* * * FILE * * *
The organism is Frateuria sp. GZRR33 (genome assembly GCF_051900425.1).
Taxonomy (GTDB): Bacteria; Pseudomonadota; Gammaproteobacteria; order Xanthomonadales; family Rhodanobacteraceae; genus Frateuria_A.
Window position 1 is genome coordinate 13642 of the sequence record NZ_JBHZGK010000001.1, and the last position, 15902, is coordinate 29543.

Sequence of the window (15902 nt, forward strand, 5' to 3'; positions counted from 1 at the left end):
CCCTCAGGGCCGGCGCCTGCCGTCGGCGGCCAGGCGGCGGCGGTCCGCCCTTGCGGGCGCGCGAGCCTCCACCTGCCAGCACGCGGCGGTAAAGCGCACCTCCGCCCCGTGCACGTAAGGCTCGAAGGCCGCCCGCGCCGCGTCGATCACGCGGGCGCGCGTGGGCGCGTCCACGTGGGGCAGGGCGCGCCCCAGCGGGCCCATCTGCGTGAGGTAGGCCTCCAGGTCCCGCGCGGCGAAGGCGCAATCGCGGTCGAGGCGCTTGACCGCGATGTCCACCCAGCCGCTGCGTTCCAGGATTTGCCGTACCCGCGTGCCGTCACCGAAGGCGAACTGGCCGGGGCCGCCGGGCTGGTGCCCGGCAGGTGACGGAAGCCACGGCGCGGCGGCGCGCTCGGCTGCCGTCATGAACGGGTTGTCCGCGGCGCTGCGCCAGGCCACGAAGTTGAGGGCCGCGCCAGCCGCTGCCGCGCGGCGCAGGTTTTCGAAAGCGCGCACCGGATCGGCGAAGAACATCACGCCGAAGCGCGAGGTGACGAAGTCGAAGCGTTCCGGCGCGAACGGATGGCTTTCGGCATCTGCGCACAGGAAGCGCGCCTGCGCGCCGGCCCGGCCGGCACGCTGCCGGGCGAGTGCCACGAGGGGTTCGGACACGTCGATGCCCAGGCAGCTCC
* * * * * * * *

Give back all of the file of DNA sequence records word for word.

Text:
The organism is Frateuria sp. GZRR33 (genome assembly GCF_051900425.1).
Taxonomy (GTDB): Bacteria; Pseudomonadota; Gammaproteobacteria; order Xanthomonadales; family Rhodanobacteraceae; genus Frateuria_A.
Window position 1 is genome coordinate 13642 of the sequence record NZ_JBHZGK010000001.1, and the last position, 15902, is coordinate 29543.

Sequence of the window (15902 nt, forward strand, 5' to 3'; positions counted from 1 at the left end):
CCCTCAGGGCCGGCGCCTGCCGTCGGCGGCCAGGCGGCGGCGGTCCGCCCTTGCGGGCGCGCGAGCCTCCACCTGCCAGCACGCGGCGGTAAAGCGCACCTCCGCCCCGTGCACGTAAGGCTCGAAGGCCGCCCGCGCCGCGTCGATCACGCGGGCGCGCGTGGGCGCGTCCACGTGGGGCAGGGCGCGCCCCAGCGGGCCCATCTGCGTGAGGTAGGCCTCCAGGTCCCGCGCGGCGAAGGCGCAATCGCGGTCGAGGCGCTTGACCGCGATGTCCACCCAGCCGCTGCGTTCCAGGATTTGCCGTACCCGCGTGCCGTCACCGAAGGCGAACTGGCCGGGGCCGCCGGGCTGGTGCCCGGCAGGTGACGGAAGCCACGGCGCGGCGGCGCGCTCGGCTGCCGTCATGAACGGGTTGTCCGCGGCGCTGCGCCAGGCCACGAAGTTGAGGGCCGCGCCAGCCGCTGCCGCGCGGCGCAGGTTTTCGAAAGCGCGCACCGGATCGGCGAAGAACATCACGCCGAAGCGCGAGGTGACGAAGTCGAAGCGTTCCGGCGCGAACGGATGGCTTTCGGCATCTGCGCACAGGAAGCGCGCCTGCGCGCCGGCCCGGCCGGCACGCTGCCGGGCGAGTGCCACGAGGGGTTCGGACACGTCGATGCCCAGGCAGCTCC